I like my words that do not appear in the dictionary!
hear hear !!! You go Joan !!!!!!!!!!!!
My relationship with my husband has greatly improved since I embraced my atheism.

As a neo-pagan I was a deeply unhappy person. My beliefs and community ultimately fostered unhealthy attitudes in me, and were unable or unwilling to provide help when I needed it, leading ultimately to a spiritual crisis that only resolved itself once I accepted my atheism. I don't bear that community any ill feelings; my experience of it was very bad, but I won't deny the happiness it brought me when I first embraced it, or the joy of some of the people I met in that community. I learned a lot, but was ultimately unfulfilled in ways that really matter to me on a daily basis; I wanted to feel a connection with others and the world around me, I wanted to have a sense of where I had come from and where I might be going, I wanted to honor the past without being a slave to it. For a time, my neo-paganism satisfied those needs, but mysticism wasn't enough.

My husband grew up with an apathist father and a reform Jewish mother. His father had nothing to do with his Irish Catholic upbringing, so my husband's only experience of faith was of a very reform, American Judaism. Debate and skepticism were encouraged along with continual education, faith in a literal being called God was not the most important thing about being Jewish in their mind, and the Bible was never interpreted or presented to be literal truth--there was a strong focus on the celebration of family traditions and history, with a nice dose of the sort of argumentative style that only that family can pull off. In all of this, it's not surprising that my inattention abundant man decided probably none of it was true and computers were cooler anyway.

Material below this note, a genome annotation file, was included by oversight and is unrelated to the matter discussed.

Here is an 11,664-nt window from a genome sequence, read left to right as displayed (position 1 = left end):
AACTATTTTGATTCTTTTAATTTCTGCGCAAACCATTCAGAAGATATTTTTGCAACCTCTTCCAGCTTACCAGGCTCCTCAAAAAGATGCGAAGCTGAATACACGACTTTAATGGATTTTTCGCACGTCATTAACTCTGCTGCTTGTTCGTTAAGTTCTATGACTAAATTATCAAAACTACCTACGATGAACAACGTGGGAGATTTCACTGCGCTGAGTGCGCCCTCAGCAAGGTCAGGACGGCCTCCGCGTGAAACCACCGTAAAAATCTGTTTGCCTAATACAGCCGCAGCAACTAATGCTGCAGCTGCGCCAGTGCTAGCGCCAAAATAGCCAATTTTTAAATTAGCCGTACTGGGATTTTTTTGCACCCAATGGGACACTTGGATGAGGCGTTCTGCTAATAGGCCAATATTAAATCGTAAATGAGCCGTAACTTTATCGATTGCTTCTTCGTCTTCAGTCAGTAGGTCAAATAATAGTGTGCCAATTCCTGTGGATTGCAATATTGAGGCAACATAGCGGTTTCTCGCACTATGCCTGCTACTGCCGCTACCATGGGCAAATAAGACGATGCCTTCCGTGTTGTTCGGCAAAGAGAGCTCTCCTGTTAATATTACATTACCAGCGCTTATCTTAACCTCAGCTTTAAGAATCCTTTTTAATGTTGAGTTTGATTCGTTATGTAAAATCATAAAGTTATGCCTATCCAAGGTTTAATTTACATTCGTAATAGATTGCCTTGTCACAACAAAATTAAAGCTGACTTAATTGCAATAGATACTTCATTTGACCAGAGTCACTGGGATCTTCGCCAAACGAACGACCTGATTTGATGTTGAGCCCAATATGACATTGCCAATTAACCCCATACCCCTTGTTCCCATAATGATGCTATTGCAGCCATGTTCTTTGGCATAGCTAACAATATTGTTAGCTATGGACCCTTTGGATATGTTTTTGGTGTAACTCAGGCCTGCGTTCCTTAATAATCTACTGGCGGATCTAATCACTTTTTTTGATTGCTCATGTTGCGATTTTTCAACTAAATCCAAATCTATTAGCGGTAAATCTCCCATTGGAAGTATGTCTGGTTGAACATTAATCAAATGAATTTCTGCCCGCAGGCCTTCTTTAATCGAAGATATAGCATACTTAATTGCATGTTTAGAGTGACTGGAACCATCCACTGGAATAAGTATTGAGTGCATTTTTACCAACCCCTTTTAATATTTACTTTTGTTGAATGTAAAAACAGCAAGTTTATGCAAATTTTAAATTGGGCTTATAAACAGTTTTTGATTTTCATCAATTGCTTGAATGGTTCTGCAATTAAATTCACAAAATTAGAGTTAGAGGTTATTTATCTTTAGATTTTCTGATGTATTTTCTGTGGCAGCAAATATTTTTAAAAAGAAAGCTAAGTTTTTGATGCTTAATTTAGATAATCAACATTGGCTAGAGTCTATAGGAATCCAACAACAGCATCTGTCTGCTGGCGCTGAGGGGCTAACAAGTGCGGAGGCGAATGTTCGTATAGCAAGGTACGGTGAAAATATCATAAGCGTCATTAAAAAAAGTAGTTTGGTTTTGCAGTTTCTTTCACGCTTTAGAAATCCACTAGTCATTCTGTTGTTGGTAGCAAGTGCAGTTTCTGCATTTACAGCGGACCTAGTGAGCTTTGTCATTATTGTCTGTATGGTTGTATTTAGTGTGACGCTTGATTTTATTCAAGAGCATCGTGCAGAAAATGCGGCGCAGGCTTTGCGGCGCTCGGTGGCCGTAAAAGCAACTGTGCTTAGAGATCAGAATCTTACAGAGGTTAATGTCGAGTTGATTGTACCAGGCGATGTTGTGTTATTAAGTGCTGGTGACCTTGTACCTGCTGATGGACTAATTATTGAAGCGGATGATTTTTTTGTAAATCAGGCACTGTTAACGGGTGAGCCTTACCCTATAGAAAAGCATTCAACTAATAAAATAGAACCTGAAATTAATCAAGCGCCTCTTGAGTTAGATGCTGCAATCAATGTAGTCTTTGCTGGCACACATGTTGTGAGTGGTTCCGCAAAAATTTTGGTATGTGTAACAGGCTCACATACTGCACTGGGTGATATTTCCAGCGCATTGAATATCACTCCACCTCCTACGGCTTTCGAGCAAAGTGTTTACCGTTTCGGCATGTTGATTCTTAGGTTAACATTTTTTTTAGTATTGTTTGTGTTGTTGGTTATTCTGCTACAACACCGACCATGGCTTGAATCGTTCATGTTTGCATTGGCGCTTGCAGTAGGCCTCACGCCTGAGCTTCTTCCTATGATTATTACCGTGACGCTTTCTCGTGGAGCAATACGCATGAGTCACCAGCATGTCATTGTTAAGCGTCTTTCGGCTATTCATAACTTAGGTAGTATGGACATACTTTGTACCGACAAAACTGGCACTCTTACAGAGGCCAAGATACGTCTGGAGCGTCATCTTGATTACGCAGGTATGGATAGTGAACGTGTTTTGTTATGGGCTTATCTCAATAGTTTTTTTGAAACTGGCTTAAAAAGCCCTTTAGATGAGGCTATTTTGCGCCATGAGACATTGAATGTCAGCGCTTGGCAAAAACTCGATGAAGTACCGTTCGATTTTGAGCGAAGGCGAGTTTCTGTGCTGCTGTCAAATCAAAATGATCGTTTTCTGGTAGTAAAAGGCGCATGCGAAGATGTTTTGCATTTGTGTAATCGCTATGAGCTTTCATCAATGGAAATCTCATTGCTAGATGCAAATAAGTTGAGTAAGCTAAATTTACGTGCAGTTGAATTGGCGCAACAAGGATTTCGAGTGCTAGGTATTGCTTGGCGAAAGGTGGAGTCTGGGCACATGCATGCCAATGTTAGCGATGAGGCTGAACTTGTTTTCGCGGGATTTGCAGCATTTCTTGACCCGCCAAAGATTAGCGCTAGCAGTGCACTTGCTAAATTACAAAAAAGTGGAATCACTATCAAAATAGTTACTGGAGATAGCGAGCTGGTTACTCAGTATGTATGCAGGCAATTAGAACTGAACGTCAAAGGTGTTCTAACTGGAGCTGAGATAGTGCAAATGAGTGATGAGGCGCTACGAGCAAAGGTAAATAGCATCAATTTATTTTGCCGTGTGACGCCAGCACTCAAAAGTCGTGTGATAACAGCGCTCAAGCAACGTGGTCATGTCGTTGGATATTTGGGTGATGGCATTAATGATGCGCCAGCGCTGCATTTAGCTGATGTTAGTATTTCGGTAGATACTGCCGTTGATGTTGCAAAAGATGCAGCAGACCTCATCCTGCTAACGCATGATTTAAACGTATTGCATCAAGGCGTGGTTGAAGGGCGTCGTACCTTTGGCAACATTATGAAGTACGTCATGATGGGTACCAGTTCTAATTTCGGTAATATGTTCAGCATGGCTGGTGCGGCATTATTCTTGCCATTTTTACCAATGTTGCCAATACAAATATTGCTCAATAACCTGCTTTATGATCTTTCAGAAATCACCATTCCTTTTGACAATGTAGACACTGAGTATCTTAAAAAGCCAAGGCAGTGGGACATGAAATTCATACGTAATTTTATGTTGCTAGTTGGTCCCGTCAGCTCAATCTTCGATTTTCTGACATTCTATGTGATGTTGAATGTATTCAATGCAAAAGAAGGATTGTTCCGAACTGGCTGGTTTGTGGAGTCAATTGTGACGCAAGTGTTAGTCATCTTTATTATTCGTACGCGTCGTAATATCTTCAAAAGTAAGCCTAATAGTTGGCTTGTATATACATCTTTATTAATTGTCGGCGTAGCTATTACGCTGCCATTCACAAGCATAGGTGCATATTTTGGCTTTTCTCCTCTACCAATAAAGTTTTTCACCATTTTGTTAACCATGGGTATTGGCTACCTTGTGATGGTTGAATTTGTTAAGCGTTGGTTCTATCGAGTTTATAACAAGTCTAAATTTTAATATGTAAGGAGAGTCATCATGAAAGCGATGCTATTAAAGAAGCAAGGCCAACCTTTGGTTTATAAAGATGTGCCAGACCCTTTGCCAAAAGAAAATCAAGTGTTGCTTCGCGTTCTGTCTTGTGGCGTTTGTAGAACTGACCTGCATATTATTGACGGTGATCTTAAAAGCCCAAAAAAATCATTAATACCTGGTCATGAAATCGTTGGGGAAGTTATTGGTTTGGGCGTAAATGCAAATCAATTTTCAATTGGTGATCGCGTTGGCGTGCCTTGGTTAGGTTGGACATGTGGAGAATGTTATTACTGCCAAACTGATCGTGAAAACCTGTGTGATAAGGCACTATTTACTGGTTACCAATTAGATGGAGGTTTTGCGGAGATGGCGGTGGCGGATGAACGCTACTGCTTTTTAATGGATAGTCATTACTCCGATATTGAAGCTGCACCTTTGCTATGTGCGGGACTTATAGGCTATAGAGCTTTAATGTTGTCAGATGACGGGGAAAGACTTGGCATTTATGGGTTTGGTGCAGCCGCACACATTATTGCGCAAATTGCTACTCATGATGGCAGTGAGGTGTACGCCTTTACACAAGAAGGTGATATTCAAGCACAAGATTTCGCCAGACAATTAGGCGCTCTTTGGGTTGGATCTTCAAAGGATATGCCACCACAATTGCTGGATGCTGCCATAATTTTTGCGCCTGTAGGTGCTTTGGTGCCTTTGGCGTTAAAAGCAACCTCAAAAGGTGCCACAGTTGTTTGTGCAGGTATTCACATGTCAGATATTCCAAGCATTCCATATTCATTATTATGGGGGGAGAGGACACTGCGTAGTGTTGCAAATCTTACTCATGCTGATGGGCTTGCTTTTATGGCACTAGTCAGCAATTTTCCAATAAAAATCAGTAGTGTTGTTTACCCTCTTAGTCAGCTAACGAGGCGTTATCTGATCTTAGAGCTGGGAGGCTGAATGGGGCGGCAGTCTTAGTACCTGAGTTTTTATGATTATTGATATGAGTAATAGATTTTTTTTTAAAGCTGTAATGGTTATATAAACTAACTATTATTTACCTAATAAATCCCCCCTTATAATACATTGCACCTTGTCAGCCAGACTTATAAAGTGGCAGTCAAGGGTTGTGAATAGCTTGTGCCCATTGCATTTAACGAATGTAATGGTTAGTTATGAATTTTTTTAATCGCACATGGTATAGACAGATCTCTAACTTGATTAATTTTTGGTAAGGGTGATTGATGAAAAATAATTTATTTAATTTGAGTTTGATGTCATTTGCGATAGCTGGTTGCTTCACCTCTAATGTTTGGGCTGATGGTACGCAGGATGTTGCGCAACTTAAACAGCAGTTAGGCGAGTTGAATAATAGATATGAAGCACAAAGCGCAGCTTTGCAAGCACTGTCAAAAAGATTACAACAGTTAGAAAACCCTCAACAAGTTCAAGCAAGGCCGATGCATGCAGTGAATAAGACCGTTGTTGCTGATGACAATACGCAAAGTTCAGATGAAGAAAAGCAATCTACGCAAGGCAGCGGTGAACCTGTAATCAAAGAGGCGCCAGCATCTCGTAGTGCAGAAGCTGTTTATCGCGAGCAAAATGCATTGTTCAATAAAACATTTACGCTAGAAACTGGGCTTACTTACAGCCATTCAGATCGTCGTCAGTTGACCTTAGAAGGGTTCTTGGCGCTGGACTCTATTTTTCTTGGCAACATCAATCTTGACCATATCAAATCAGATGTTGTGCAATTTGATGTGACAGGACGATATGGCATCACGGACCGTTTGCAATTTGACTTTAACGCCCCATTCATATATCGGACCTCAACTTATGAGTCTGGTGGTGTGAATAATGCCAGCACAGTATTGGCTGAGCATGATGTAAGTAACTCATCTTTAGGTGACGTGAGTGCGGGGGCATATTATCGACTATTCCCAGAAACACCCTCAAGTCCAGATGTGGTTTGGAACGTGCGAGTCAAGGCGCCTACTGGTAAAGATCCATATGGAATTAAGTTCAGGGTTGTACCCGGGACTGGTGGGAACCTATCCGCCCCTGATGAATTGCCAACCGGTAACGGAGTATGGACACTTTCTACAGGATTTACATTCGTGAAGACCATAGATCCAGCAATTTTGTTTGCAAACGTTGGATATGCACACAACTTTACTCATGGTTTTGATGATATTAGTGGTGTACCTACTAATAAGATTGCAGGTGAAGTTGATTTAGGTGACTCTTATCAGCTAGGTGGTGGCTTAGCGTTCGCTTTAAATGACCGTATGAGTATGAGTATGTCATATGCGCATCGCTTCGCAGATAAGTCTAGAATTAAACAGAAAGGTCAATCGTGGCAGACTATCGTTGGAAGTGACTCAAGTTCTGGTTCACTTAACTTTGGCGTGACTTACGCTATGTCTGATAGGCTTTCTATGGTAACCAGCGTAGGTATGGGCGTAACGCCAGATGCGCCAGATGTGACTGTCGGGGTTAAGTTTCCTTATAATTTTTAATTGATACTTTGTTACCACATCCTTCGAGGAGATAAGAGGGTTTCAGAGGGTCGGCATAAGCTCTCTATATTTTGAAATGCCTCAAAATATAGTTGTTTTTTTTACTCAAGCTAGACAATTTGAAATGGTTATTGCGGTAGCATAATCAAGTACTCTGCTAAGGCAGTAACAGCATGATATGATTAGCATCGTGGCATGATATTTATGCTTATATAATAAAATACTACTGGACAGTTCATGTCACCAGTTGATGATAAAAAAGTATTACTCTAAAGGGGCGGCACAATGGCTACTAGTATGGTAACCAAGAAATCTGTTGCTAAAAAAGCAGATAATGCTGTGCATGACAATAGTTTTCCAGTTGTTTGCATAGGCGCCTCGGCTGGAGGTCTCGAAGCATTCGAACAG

So, tree-hugging neo-pagan hippie girl meets computer hacking apathist raver boy. I had been struggling with my doubts for some time, but I refused to let them go for fear of changing and not being happy with the change. I was fascinated by the man I was quickly falling hopelessly in love with and appreciated that he expected me to be able to have reasons why I said and did the things I did. I began rejecting the ideas of my neo-paganism one by one. Magic was the first to go, then the afterlife, followed by structured ritual, then daily and eventually monthly observances. One by one, they went down, all because in conversation with my husband I had begun to realize that I had no good reason to engage in any of these activities. In fact, all of the reasons I could come up with, when I honestly looked at what I was doing, were hurting me in order to protect myself from the possibility of the imagined deeper hurt of a life without religion.